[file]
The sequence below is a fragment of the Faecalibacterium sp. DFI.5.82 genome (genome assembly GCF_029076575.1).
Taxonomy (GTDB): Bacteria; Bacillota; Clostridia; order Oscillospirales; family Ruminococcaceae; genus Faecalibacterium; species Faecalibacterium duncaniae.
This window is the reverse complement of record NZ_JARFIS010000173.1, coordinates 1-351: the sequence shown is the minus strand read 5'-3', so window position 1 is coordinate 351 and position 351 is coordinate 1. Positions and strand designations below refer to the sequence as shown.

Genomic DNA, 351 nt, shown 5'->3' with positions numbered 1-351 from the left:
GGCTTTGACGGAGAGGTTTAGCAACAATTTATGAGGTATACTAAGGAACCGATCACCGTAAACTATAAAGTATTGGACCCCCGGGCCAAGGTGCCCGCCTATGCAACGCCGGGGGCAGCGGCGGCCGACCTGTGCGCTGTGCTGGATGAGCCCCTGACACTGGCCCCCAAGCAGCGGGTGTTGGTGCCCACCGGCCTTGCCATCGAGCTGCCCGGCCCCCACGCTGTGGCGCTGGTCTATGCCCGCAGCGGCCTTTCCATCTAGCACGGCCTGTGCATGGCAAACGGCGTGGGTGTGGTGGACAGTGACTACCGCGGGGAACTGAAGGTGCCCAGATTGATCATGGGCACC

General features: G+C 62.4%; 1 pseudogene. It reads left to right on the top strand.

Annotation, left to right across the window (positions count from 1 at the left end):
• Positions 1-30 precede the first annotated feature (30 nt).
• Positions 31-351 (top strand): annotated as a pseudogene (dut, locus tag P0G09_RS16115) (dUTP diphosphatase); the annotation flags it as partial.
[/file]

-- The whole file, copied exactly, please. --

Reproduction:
The sequence below is a fragment of the Faecalibacterium sp. DFI.5.82 genome (genome assembly GCF_029076575.1).
Taxonomy (GTDB): Bacteria; Bacillota; Clostridia; order Oscillospirales; family Ruminococcaceae; genus Faecalibacterium; species Faecalibacterium duncaniae.
This window is the reverse complement of record NZ_JARFIS010000173.1, coordinates 1-351: the sequence shown is the minus strand read 5'-3', so window position 1 is coordinate 351 and position 351 is coordinate 1. Positions and strand designations below refer to the sequence as shown.

Genomic DNA, 351 nt, shown 5'->3' with positions numbered 1-351 from the left:
GGCTTTGACGGAGAGGTTTAGCAACAATTTATGAGGTATACTAAGGAACCGATCACCGTAAACTATAAAGTATTGGACCCCCGGGCCAAGGTGCCCGCCTATGCAACGCCGGGGGCAGCGGCGGCCGACCTGTGCGCTGTGCTGGATGAGCCCCTGACACTGGCCCCCAAGCAGCGGGTGTTGGTGCCCACCGGCCTTGCCATCGAGCTGCCCGGCCCCCACGCTGTGGCGCTGGTCTATGCCCGCAGCGGCCTTTCCATCTAGCACGGCCTGTGCATGGCAAACGGCGTGGGTGTGGTGGACAGTGACTACCGCGGGGAACTGAAGGTGCCCAGATTGATCATGGGCACC

General features: G+C 62.4%; 1 pseudogene. It reads left to right on the top strand.

Annotation, left to right across the window (positions count from 1 at the left end):
• Positions 1-30 precede the first annotated feature (30 nt).
• Positions 31-351 (top strand): annotated as a pseudogene (dut, locus tag P0G09_RS16115) (dUTP diphosphatase); the annotation flags it as partial.